What is… physical literacy?

It's important for children to develop the skills, confidence, and love of movement they need for an active lifestyle now and later in life.

Physical literacy is not just about movement skills, but is also about how the brain and body are connected, and helps children use movement to develop intellectually, emotionally, socially, and spiritually. In your child’s early years, developing physical literacy is all about playing with your child. Children learn through play, and their bodies learn this way too. You don’t need to be a physical education teacher or have any special equipment or training to help build your child’s physical literacy. Actually, encouraging physical literacy in babies and young children is quite fun!

 

Babies (age 0-2)

For babies, physical literacy is about developing basic motor skills and using movement to explore their world. Rolling, crawling, and grasping are all the forerunners of physical

literacy, and it’s your job as a parent to stimulate and encourage age appropriate movement in the right ways as your baby grows. Here are things that you can do to encourage your baby. Remember, these ideas are guidelines, and you should do activities that make your baby happy. Hold a toy in front of your baby so they can practise grasping. Give your baby tummy time regularly. Place toys on the floor around your baby to encourage reaching/crawling. Play games like Incy-Wincy Spider and Round and Round the Garden.

When your baby can sit, place toys just out of their reach to encourage them to reach and move toward them. When your baby can take a few steps, try push-and-pull toys like a doll pram, block wagon, or toy shopping trolley. Sit across from your baby and roll a ball back and forth.

 

Toddlers (age 2-4)

For toddlers, physical literacy is about developing their skills and confidence through movement and having fun learning running, throwing, catching, and kicking. This is also a good time to introduce swimming. Visit your local playgrounds and reserves where there are open spaces to run. Play running games like chasing a ball or one another, or play tiggy.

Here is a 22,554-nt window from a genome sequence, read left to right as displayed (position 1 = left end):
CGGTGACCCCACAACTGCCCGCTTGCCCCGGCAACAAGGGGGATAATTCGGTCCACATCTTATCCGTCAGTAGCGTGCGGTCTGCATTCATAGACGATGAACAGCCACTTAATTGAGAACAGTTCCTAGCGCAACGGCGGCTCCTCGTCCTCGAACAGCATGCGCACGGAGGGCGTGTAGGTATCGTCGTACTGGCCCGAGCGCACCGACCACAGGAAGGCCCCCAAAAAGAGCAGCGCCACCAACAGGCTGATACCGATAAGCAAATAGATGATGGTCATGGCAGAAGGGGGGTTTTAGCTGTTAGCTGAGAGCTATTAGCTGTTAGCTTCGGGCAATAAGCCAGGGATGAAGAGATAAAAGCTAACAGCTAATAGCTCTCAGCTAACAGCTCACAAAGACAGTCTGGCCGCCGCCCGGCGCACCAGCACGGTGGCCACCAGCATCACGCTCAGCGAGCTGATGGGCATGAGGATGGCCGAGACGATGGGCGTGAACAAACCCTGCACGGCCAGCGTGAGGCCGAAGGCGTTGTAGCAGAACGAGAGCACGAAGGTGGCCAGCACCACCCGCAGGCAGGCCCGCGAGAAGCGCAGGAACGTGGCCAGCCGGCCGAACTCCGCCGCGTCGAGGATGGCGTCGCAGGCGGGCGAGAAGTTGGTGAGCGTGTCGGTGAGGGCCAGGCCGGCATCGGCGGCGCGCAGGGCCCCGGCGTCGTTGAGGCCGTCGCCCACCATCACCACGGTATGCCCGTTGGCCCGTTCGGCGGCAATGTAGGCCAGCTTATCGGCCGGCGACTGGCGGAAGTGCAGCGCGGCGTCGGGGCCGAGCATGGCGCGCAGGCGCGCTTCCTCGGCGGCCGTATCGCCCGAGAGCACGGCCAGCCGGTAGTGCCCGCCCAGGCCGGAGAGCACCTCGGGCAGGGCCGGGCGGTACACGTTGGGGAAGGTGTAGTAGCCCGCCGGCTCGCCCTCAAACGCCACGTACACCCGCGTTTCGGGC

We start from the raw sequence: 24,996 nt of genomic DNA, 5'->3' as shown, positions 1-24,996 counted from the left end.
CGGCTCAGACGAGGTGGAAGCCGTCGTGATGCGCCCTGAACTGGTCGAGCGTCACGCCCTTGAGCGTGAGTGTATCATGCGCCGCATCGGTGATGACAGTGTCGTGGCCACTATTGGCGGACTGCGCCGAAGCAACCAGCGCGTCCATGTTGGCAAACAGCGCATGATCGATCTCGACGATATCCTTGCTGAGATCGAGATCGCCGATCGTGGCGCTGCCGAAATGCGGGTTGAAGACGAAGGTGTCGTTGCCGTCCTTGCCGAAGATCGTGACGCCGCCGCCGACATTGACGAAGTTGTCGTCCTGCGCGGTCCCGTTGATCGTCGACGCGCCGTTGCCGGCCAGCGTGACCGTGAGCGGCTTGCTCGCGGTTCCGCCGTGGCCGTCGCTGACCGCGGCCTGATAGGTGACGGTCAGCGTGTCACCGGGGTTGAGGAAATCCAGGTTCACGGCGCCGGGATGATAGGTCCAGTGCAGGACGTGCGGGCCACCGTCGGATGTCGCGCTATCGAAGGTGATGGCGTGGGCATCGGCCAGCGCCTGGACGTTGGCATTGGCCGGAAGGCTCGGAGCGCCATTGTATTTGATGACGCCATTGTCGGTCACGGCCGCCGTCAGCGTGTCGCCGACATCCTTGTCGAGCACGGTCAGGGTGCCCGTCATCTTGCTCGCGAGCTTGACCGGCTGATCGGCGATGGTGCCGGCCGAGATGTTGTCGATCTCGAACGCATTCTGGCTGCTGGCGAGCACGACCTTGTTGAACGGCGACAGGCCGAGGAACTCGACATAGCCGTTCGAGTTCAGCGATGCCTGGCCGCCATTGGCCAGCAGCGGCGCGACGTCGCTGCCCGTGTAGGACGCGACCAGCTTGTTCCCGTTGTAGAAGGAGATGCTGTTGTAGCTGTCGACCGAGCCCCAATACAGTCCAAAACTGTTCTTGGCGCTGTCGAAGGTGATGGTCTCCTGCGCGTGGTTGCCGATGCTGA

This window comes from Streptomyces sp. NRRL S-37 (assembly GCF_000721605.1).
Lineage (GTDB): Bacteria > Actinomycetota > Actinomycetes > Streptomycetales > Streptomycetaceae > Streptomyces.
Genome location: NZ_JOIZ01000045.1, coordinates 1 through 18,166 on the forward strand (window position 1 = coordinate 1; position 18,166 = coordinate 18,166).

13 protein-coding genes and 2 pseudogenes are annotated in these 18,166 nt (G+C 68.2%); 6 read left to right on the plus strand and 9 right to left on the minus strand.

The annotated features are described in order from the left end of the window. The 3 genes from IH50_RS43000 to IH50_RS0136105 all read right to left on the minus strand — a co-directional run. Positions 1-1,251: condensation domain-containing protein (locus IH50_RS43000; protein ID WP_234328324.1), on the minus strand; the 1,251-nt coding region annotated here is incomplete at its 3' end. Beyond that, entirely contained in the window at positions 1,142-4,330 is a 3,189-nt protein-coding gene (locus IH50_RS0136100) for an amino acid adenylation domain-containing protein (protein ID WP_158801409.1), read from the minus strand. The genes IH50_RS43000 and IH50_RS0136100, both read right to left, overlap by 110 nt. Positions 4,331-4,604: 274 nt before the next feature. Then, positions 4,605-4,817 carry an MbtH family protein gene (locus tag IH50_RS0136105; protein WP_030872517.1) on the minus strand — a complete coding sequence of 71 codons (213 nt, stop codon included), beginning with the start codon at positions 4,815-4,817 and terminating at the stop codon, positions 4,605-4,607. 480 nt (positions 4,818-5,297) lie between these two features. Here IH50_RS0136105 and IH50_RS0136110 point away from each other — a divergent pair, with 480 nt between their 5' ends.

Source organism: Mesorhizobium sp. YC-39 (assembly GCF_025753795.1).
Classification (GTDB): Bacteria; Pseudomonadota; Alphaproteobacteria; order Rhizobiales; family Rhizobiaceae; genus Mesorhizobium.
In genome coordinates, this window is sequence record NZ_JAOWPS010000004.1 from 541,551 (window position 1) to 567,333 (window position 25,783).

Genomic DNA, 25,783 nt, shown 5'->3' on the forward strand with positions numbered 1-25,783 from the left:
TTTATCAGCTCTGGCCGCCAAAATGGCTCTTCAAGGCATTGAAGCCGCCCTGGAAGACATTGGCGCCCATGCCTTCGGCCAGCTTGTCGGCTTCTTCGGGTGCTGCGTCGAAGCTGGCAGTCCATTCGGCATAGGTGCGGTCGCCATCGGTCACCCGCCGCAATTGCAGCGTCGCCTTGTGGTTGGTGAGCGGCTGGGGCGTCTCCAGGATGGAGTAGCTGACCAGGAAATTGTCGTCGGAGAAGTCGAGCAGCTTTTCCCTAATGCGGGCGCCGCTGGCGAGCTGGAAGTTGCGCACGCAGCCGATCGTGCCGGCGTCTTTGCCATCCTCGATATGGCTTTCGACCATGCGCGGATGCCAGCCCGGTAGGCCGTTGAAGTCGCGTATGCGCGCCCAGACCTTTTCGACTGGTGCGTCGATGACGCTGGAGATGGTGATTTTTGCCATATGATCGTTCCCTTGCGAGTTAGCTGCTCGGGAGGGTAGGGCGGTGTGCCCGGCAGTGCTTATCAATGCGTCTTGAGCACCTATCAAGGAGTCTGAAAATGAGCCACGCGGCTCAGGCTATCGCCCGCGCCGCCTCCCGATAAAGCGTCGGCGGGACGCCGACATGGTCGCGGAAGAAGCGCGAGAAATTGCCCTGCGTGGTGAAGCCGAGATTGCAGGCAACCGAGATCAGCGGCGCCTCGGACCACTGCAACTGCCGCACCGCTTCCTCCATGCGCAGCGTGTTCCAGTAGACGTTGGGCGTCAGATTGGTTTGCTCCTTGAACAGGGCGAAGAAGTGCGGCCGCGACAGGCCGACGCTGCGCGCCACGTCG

Play catch with soft balls, or support your child to throw a ball into a large tub, washing basket, or bucket. Help your child develop their kicking skills using a large, lightweight ball like a beach ball. Check out your local swimming pool to find out about toddler swimming lessons. Some Councils offer free swimming lessons for young children.

 

Preschoolers (age 4-6)

By the time your child is around age four, their basic movement confidence should be well-developed, and they will be also be developing skills like hopping, jumping, skipping, and balancing. They’ll be using physical activity to develop their language, make friends, and learn more about who they are. This is also a good time to introduce cycling and skating.

Play games that combine two skills, like running and kicking a ball. Now is a good time to look at introductory sports programmes like football or rugby. Play throwing and catching games at home using soft balls, and kicking games with larger balls. Play hopscotch or hop on one foot to a goal, then switch to the other foot and hop back to the beginning. Jump rope is another good option. Skipping and galloping combine balance, rhythm, and coordination. Riding a bike is an important skill that builds balance and coordination, so now is a good time to start with a balance bike or a bike with training wheels. Don’t forget the bike helmet!

 

Why is physical literacy so important nowadays?

Children are spending more time inside, sitting in front of screens, and not always getting enough time out-of-doors engaging in active play. So it’s critical we encourage our children to become physically literate, because these skills build on themselves, encourage brain development, set children up for an active future, and take advantage of the joy and wellbeing that results.

 

This story was originally published in BESTSTART QUARTERLY, the OFFICIAL MAGAZINE of BESTSTART EDUCARE.  Image at top: Kau’i Wihongi

 

 

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